• Sovereign investor allocations to the UK were down in 2016; 33% of respondents reported being underweight on new flows to the UK (higher than any other region) compared to 13% who reported new overweight positions to the UK, while the rest (54%) cited no change. However, when the fall of Sterling is taken into account, UK allocations remain relatively stable, with stated allocation declines of 15% likely linked to the corresponding drop by 16% in the value of the GBP relative to the USD.
  • Moving forward, 41% of sovereigns expect to introduce new underweight positions in 2017, compared to just 5% who are planning new overweight positions to the UK. The majority (54%), however, don't intend to make any changes to their allocation weightings as they wait to assess the likely longer-term impact of Brexit.   
  • A fall in sovereign investor allocations was seen in Continental Europe, from 12.8% of AUM last year to 11.2% this year, as the risk of wider EU disbandment appeared to be growing. However, Germany stands out from its European neighbors as one of the most attractive investment destinations globally for sovereign investors, increasing from 7% last year to 7.8% this year. Germany's popularity is attributed to its perceived "safe haven" status and positivity towards Germany has increased based on its economic strength. Please note, so called safe-haven assets do not imply risk-free investments.
  • The return environment has remained challenging for sovereign investors, who have on average underperformed their target returns by 2%. Over the past three years, governments have responded to poor economic performance by reducing new funding to sovereigns (on average down from 8% in 2015 to 5% in 2017) and cancelling investments (down from -1% in 2015 to -3% in 2017).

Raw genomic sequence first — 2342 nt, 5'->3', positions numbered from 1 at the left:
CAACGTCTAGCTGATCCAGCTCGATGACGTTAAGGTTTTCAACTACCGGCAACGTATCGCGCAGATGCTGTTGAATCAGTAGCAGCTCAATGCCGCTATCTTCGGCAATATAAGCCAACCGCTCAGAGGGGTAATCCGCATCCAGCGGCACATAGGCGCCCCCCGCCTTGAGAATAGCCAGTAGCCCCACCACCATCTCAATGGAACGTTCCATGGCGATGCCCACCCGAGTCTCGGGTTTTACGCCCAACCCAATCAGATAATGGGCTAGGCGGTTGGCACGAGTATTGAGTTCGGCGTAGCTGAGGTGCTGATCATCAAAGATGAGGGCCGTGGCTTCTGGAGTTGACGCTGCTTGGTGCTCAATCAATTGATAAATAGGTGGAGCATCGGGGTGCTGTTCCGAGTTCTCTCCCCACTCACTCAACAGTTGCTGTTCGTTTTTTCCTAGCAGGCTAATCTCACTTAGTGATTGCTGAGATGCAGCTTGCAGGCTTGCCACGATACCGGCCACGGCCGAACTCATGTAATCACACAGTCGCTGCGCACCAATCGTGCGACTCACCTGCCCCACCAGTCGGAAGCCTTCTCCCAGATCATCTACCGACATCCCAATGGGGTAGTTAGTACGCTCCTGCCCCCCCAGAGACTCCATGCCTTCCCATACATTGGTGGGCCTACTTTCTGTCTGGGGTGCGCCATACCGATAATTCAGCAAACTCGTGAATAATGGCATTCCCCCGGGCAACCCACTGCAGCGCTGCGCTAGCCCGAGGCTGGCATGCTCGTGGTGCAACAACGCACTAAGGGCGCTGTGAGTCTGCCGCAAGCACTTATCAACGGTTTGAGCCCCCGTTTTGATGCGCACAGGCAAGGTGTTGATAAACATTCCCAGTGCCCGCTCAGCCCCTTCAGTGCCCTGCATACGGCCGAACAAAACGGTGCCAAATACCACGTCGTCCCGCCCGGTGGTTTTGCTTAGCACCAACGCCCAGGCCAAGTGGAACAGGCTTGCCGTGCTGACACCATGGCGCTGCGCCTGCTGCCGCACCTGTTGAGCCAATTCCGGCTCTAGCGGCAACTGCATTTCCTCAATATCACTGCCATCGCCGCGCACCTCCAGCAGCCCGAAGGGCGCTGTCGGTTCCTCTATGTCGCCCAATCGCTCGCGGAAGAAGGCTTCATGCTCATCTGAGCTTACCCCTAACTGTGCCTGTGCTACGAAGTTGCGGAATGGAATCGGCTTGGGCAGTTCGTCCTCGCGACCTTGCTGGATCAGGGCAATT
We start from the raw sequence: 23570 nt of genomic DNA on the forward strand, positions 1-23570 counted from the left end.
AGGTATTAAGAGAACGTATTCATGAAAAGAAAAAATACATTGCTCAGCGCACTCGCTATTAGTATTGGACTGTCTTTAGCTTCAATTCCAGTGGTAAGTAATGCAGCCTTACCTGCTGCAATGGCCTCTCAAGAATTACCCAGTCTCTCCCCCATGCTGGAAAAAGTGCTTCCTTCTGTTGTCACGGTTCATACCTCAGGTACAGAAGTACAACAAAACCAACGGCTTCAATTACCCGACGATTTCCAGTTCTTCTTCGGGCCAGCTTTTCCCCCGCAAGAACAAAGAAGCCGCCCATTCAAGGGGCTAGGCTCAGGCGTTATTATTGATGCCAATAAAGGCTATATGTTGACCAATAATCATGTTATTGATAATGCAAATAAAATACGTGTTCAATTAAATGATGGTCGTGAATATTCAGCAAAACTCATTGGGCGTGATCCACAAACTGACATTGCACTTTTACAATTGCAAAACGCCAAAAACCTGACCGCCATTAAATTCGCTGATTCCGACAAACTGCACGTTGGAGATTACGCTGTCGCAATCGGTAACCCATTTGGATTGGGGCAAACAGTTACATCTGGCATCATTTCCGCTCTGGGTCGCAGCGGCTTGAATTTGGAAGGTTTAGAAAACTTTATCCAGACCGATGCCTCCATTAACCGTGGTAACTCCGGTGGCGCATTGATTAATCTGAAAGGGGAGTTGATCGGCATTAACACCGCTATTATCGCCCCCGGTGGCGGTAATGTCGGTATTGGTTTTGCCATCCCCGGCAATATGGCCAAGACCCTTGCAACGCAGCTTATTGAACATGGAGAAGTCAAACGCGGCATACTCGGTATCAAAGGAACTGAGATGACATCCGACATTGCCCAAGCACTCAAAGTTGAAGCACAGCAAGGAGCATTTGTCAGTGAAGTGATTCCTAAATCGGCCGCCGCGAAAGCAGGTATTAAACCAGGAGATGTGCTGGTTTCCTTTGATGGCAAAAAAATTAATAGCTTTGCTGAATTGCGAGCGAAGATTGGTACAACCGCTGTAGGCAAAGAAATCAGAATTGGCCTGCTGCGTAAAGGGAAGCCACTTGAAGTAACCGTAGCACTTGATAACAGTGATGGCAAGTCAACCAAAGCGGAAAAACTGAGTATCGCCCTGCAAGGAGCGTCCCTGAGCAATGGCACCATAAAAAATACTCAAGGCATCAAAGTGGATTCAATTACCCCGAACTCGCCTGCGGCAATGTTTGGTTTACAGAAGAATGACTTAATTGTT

• Over two thirds (67%) of sovereigns reported being overweight to global real estate in 2016, and 46% expect to be overweight this year. Figures were similarly positive for home market real estate, with 58% being overweight to this segment relative to their portfolio in 2016, and 38% expecting to be overweight this year. Sovereigns cited a range of reasons for increasing target real estate allocations: the scope to capture liquidity alpha, the potential to generate income matching mid to long-term liabilities, and the potential for internalization and control. 

"2016 was a challenging year for sovereign investors with concerns surrounding funding levels and return expectations remaining front of mind amidst added macro-economic and political uncertainty,” said Alex Millar, Head of EMEA Sovereigns, Middle East and Africa institutional sales at Invesco, in a statement.

“Demand for alternatives like infrastructure has been a consistent theme in past years, but this year the challenge of increasingly scarce supply is compounded," Millar added. "While investors have fewer asset allocation levers with which to respond, they are delving deeper into more supply-rich real estate markets, and looking to the U.S. and Germany for opportunity and economic strength."

Headquartered in Atlanta and founded in 1935, Invesco is a global investment management firm with more than $841 billion in AUM, $155 billion of which is deployed in alternatives including factor, smart beta, and liquid alternative strategies.